What Gap Does IRAD Fill for ArmyU and the Army?
Institutional research is currently happening throughout PMET with each school or center relying on their quality assurance office, curriculum development staff, faculty development staff, or other staff to gather feedback internally. This is a valuable resource for the individual schools and centers to sustain, improve, and adapt PMET to the needs of their soldiers, but it does not provide insights institution wide. In addition to the research performed at the schools and centers, there are several organizations throughout TRADOC that collect valuable data to provide the schools and centers feedback on their compliance with the regulations and standards set for education and training. Furthermore, there are additional units within TRADOC that provide research and analysis to their organization with institutional research as a small subset of their duties. There are still other organizations within TRADOC that perform institutional research and analysis to evaluate programs, techniques, and technologies by request as an additional duty. Unlike traditional colleges and universities—the breadth of institutional research is occurring in PMET without a coordinating body.
The level of institutional research being conducted throughout PMET demonstrates there is value for the feedback it generates, but the innovation and insights generated by this research are limited to those who are aware of it. The gap that IRAD fills is lack of a unifying organization to help share that information across schools, centers, and other organizations to facilitate adaptation and innovation at the organizational level. In the same way that ArmyU was designed to modernize, synchronize, and integrate PMET, IRAD is uniquely suited to coordinate, synchronize, and integrate institutional research throughout PMET, filling the identified gap. The existing information being collected could be standardized, compiled, and synchronized across the enterprise by IRAD to feed into a Learning Common Operating Picture providing decision information for all levels of leadership throughout the PMET system. IRAD also has the technical expertise to help build the capacity of the schools and centers to gather feedback from sources that may be more difficult to reach, such as the operational force. IRAD has been staffed to have the expertise to both draw together the institutional research currently conducted throughout the enterprise to answer larger questions about the enterprise, as well as conduct and coordinate enterprise-level research to evaluate techniques and technologies.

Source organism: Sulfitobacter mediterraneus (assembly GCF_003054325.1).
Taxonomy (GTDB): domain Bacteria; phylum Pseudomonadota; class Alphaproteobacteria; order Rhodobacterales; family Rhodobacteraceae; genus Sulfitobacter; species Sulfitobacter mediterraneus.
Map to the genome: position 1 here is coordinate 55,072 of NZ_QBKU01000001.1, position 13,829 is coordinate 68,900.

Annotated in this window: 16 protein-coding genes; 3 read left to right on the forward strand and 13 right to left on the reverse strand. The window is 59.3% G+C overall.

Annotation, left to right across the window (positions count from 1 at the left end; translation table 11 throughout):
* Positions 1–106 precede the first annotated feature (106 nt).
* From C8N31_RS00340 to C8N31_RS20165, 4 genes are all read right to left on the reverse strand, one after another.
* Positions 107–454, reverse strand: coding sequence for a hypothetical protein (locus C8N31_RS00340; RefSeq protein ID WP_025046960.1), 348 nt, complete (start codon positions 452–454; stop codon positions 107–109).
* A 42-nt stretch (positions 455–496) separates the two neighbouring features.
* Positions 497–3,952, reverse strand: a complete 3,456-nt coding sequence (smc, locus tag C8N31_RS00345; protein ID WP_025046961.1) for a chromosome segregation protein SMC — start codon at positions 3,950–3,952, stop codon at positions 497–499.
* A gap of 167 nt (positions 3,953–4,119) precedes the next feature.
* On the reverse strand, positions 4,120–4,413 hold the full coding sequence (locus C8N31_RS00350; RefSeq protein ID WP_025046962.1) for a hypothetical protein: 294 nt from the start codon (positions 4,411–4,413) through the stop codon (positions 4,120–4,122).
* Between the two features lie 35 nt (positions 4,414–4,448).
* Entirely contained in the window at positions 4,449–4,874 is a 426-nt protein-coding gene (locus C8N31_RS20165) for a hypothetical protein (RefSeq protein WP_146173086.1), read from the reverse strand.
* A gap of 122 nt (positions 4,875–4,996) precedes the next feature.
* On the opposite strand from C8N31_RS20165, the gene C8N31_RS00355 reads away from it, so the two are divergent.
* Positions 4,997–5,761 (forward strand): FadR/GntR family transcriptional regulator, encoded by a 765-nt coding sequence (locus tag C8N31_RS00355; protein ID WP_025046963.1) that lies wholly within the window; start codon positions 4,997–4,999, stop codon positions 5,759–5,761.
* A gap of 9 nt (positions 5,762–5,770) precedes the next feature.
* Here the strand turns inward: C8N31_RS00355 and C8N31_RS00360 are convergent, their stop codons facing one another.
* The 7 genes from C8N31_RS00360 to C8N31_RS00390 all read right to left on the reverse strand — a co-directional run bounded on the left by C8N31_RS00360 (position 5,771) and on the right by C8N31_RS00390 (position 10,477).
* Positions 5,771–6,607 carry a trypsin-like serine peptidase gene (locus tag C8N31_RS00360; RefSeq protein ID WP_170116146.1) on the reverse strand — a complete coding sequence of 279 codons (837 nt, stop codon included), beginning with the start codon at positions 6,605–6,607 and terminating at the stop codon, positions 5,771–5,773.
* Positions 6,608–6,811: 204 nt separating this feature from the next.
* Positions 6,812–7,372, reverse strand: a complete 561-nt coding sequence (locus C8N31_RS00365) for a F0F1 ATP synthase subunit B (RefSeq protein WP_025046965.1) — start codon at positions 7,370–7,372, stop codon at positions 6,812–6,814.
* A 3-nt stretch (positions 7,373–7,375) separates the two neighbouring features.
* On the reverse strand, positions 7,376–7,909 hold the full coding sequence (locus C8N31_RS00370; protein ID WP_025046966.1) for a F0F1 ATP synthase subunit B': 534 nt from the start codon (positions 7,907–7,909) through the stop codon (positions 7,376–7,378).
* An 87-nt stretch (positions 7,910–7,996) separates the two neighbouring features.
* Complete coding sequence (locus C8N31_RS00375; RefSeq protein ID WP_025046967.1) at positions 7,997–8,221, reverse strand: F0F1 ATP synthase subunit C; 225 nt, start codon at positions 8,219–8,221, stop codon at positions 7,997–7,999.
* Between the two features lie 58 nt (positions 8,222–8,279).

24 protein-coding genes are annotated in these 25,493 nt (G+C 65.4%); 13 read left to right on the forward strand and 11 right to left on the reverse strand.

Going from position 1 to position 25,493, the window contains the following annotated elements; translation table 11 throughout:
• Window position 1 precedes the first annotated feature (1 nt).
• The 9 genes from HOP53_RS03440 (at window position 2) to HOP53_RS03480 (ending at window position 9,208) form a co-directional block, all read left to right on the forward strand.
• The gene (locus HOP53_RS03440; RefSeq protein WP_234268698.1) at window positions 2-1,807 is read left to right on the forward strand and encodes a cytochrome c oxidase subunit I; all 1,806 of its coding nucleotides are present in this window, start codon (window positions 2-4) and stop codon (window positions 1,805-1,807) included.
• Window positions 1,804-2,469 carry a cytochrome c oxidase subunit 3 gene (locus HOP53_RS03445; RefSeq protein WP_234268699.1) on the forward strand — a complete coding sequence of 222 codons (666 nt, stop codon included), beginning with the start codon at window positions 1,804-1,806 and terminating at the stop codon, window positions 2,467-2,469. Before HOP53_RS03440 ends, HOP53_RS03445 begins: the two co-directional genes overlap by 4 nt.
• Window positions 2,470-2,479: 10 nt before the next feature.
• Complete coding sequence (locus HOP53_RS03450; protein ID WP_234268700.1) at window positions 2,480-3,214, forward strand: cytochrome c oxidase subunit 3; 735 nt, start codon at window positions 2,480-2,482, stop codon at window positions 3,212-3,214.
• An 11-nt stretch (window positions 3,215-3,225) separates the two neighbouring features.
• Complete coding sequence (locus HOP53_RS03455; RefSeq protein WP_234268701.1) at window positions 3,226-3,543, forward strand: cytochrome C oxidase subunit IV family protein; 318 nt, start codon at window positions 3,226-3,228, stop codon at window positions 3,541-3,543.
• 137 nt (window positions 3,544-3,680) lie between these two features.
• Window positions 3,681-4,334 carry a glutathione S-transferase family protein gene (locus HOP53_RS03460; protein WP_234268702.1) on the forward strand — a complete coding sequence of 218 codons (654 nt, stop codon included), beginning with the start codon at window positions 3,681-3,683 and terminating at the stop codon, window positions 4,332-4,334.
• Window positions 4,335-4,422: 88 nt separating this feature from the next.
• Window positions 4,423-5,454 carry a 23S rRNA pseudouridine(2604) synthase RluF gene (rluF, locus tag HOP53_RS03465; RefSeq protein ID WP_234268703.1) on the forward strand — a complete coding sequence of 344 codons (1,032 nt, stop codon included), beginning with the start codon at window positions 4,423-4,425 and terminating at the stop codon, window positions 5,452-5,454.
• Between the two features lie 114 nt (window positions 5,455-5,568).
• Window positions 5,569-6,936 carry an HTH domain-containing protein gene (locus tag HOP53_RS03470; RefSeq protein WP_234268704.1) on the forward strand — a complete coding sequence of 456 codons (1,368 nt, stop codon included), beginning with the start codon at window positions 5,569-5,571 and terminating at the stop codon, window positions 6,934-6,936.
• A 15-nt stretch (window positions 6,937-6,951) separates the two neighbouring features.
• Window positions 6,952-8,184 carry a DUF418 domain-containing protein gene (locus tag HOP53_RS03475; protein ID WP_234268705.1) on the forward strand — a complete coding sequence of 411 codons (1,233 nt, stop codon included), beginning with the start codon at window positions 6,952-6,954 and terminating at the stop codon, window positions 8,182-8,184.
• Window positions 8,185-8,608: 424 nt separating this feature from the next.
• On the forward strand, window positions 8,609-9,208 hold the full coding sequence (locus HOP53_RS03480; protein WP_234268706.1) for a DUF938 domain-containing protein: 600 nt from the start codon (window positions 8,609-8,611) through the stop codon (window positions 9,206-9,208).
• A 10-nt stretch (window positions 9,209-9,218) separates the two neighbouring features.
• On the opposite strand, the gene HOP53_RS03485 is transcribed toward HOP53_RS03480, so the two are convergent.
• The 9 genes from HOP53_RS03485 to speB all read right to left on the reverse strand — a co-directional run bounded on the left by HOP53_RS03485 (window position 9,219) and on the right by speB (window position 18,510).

What Is IRAD Going to Do?
IRAD has developed a plan to coordinate, synchronize and integrate the research occurring throughout PMET. As IRAD laid out the plan for bringing together the information being collected throughout PMET, it kept in mind the principles of the mission command philosophy and the service and support orientation of ArmyU (U.S. Department of the Army, 2012). While it is clear that IRAD is not in command of any of the organizations they support, IRAD does hope to provide leadership in the efforts to coordinate, synchronize, and integrate research across PMET. While developing the ArmyU institutional research plan (AIRP), IRAD was presented with the opportunity—and frankly, the necessity—to break from the traditional model for institutional research found in most colleges and universities. The traditional model relies on a centralized institutional research division that controls the research and feeds the results and recommendations to the subordinate organization and the organizational leadership. The break from the traditional model is a shift away from a centralized model toward a decentralized model with IRAD supporting the independent units conducting their own research while IRAD performs the duties of synchronization, compiling, analyzing, and reporting the findings at the enterprise level. IRAD respects the autonomy and expertise of the schools and centers to identify what feedback would be most useful to them while maximizing the benefits of creating an enterprise-wide feedback system.
The AIRP can be broken down into two major lines of effort (LOE) that lay on different ends of the IRAD research continuum, as seen in the figure (on page 76). LOE 1 exists within the about ArmyU end of the IRAD research continuum and includes the coordination, synchronization, and integration of the institutional research conducted by the independent institutions within PMET. The tasks within this line are focused on working with organizations throughout PMET to bring together the relevant information they are collecting to be aggregated up to the enterprise level. LOE 2 is IRAD-conducted research, which falls on the for ArmyU end of the IRAD research continuum. The efforts in LOE 2 are internally and externally driven research focusing on innovation and evaluation of techniques and technologies relevant to PMET.
LOE 1, in the AIRP, fills the gap in PMET enterprise-level institutional research by assigning IRAD the duties of coordinating, synchronizing, and integrating research across PMET. In this role, IRAD will identify all of the sources of institutionally relevant data and begin a dialogue with those organizations. The existing information being collected could be compiled and synchronized across the enterprise by IRAD to feed into a Learning Common Operating Picture providing decision information for all levels of leadership throughout the PMET system. Communication with each organization may vary depending on what IRAD can offer them as well as the type and amount of institutional research they conduct, but collaboration for mutually beneficial outcomes will always be the goal.